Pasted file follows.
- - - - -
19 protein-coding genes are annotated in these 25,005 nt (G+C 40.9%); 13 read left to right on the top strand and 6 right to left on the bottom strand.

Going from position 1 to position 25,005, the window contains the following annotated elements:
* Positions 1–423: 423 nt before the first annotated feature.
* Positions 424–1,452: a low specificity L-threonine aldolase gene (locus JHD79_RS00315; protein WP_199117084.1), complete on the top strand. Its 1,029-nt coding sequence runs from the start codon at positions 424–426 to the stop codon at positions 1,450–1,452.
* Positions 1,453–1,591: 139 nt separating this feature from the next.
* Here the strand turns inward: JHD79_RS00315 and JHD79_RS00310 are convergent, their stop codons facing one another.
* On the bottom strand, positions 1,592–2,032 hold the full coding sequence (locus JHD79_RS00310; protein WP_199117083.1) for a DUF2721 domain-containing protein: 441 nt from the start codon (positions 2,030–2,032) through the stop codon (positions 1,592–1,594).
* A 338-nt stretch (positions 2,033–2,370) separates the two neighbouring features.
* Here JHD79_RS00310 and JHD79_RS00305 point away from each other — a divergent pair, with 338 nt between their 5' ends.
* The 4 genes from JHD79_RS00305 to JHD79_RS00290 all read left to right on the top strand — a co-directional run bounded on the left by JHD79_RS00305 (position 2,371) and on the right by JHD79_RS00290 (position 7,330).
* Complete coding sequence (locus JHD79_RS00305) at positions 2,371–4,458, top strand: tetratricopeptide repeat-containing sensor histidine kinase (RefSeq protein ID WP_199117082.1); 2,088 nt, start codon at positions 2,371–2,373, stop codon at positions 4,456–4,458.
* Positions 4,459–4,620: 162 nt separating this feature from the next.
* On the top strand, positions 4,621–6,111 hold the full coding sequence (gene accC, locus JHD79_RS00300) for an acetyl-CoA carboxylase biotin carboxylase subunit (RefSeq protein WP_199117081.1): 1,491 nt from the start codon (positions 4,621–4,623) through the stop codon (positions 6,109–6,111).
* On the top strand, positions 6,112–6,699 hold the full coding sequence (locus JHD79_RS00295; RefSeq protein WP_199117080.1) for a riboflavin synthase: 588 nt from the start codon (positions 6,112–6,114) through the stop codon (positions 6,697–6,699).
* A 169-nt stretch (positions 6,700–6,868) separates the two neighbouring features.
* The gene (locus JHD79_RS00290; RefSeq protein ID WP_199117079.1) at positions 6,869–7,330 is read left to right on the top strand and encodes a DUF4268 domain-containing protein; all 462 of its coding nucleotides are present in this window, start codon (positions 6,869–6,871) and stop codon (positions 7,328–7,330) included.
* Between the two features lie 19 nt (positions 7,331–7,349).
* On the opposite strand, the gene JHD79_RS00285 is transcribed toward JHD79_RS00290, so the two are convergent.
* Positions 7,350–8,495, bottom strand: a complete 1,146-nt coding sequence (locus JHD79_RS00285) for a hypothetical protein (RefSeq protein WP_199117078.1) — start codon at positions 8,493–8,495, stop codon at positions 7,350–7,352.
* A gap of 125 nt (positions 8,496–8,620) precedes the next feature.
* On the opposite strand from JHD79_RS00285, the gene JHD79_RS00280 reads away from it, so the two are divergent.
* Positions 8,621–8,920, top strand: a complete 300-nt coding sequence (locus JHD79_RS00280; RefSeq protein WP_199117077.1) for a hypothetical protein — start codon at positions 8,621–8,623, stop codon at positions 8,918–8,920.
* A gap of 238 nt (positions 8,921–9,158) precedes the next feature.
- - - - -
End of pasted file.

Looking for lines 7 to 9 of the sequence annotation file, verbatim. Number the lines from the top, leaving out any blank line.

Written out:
* On the bottom strand, positions 1,592–2,032 hold the full coding sequence (locus JHD79_RS00310; protein WP_199117083.1) for a DUF2721 domain-containing protein: 441 nt from the start codon (positions 2,030–2,032) through the stop codon (positions 1,592–1,594).
* A 338-nt stretch (positions 2,033–2,370) separates the two neighbouring features.
* Here JHD79_RS00310 and JHD79_RS00305 point away from each other — a divergent pair, with 338 nt between their 5' ends.